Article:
Federico Fellini could not have written the script better for the long-delayed Italian premiere of his newest -- and 16th -- full-length film, "Ginger and Fred."

The parade of illustrious guests entered the Teatro Sistina last night from a fleet of black limousines, through a downpour punctuated by the flash of paparazzi cameras. The names read like the pantheon of Italian cinema and society: bejeweled and furred actresses in their lacquered hairdos, heavily overcoated actors and directors, police-escorted politicians, business tycoons and other establishment nabobs. The crowd that converged on the theater could have been characters out of the director's 1972 cine'ma ve'rite' classic, "Fellini's Roma."

Directors -- and their flashy escorts -- ranged from the wildly bespectacled Lina Wertmuller to Francesco Rossi and the Taviani brothers; the on-camera talent included such masters of Italian cinema as Monica Vitti, Stefania Sandrelli and Alberto Sordi. Even that old Greek trooper from "Never on Sunday," Melina Mercouri, now the Greek minister of culture, was there, as were four cabinet ministers from Italian Prime Minister Bettino Craxi's coalition government.

But the splashy stars were overshadowed at the premiere by the television that covered it. Television, much to the industry's chagrin, is the main target of this latest Fellini screen circus.

The film's message, pure and simple, is that television -- and its advertising -- is a disaster in the modern world, concerned with vapid advertising messages that seem to contradict the reality around us and simplistic, trivial shows that defy common intelligence and destroy imagination and fantasy.

The vehicle for this latest Fellini commentary -- and what early critics are terming his most successful film since the autobiographical "Amarcord" in 1973 -- is the story of two aging stage hoofers from the 1950s: Giulietta Masina and Marcello Mastroianni playing the film's Amerilia and Pippo. After 30 years offstage, they are brought together in Rome for a TV variety show seeking to recreate, for nostalgia's sake, their old act imitating the dancing of Ginger Rogers and Fred Astaire -- hence the title, "Ginger and Fred."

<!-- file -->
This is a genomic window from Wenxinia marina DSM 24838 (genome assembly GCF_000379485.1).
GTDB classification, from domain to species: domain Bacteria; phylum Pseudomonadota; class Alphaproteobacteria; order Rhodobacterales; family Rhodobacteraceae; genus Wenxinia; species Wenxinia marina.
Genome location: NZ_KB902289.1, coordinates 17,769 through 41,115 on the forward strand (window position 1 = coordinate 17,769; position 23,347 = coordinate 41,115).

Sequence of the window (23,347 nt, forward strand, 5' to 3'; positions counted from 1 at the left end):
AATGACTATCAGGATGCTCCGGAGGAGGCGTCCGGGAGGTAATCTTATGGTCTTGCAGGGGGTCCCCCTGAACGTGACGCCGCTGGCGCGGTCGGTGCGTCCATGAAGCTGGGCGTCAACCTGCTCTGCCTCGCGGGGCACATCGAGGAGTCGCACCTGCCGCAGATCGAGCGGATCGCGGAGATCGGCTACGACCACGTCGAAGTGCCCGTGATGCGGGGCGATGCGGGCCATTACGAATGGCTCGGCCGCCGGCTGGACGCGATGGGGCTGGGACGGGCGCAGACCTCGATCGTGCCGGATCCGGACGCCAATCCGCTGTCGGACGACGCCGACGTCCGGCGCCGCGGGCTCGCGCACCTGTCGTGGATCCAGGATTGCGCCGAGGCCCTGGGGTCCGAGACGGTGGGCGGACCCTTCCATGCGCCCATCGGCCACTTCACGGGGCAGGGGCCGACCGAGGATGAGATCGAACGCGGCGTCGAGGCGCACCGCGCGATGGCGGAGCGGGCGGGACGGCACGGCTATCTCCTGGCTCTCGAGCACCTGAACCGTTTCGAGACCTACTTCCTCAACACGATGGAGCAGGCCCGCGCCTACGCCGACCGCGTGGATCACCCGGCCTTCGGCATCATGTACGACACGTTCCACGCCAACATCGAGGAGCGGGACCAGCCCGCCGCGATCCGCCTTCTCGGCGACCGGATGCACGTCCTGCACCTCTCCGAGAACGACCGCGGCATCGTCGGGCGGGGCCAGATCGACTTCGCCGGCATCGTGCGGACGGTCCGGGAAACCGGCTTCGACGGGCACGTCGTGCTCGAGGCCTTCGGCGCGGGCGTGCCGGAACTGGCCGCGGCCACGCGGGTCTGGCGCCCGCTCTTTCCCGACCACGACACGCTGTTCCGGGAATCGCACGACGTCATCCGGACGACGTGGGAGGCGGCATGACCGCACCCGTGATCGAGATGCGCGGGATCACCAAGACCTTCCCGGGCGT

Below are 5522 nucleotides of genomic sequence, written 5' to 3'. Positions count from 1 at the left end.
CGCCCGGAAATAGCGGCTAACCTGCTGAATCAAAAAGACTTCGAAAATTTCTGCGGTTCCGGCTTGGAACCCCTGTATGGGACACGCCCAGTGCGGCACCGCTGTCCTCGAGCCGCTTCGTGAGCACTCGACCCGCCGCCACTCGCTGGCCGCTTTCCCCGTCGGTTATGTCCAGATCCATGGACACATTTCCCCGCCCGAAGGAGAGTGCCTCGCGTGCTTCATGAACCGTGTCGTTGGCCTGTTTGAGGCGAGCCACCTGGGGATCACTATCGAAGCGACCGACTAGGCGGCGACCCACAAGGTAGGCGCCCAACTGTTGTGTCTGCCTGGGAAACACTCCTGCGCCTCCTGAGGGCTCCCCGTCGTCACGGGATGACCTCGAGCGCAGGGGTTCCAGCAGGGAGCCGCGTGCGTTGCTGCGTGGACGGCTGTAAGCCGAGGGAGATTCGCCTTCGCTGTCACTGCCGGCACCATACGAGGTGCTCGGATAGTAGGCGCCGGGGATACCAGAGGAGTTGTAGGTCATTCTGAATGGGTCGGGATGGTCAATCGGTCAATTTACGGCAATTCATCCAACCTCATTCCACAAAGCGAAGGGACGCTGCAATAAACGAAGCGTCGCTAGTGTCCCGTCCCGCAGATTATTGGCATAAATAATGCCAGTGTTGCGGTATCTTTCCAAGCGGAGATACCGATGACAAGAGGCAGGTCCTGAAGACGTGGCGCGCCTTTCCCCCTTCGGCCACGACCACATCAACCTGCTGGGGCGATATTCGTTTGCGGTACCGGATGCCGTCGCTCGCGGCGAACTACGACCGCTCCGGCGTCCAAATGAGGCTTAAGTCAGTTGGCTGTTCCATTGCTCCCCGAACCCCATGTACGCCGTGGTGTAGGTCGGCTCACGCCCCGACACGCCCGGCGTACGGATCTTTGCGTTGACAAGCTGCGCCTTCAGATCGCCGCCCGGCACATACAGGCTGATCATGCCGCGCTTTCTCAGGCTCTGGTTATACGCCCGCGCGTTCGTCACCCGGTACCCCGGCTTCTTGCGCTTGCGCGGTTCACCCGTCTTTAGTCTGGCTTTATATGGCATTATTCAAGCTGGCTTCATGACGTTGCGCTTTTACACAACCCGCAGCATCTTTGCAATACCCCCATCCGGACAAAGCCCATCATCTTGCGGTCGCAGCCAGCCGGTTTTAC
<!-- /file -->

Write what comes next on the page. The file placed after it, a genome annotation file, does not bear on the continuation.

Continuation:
Brought to a modernesque, Rome suburban hotel the night before the television spectacular, the two one-time performers, who have been out of touch with each other since their dance routine broke up, meet in the Fellini-esque chaos of the hotel, where freak acts of the show have been gathered prior to their sound-stage performance. Like visitors from another planet, Masina and Mastroianni wander through the television age at the hotel and later at the studio where they are to recreate their long-dead dancing act. They are confronted everywhere by blaring television sets that mesmerize the people around them, the repeated jingles of inane advertising spots and the circus of dwarfs, weirdos, transvestites, geriatric admirals and buffoons that have been gathered together to be on the same show.

The opening of Fellini's latest opus was deemed such a cultural event that RAI, the government-controlled television network, covered it live for the evening news. And, as if oblivious to the satiric subject of the 66-year-old Fellini's latest film, RAI proceeded to turn the opening into just the sort of fatuous television variety show that the film parodies with such biting, brilliant success.

While a packed house at the Sistina theater was forced to wait for more than an hour before seeing the film, RAI TV host Gianni Mina, with an assist from an announcer named Elisabeta Gardini, proceeded to interview -- on live television -- Fellini, his wife and the film's leading lady Masina and Mastroianni (by studio link with Paris, where Mastroianni was working on another film) about the movie.

Their polite, if joking, commentaries not being enough, Mina went on to do a series of long-winded interviews with actors and directors in the audience all on the subject of what they really liked -- or disliked -- about television, clearly hoping to preempt Fellini's version of announcers such as Mina.

Asked flat out by Mina whether the film was going to be anti-television, Fellini politely demurred, saying, "I'm not against anything. Actually, this film is for humanity, for human values, for real communication and sentiment."

In an interview in the Paris daily Le Monde, shortly after the world preview of the film in Paris last week (which he did not attend), Fellini was more to the point, stating, "What I represent in the film is both close to reality and the same time inferior to it in the sense that it is so totally absurd, degrading, that it is possible, after all, that the spectators will see in 'Ginger and Fred' only a documentary, a reportage about what they face every day."

And then the film itself was screened, punctuated by bursts of applause and shouts of bravo. It provided all the answers that the on-camera interviewees had been too polite to tell Mina outright.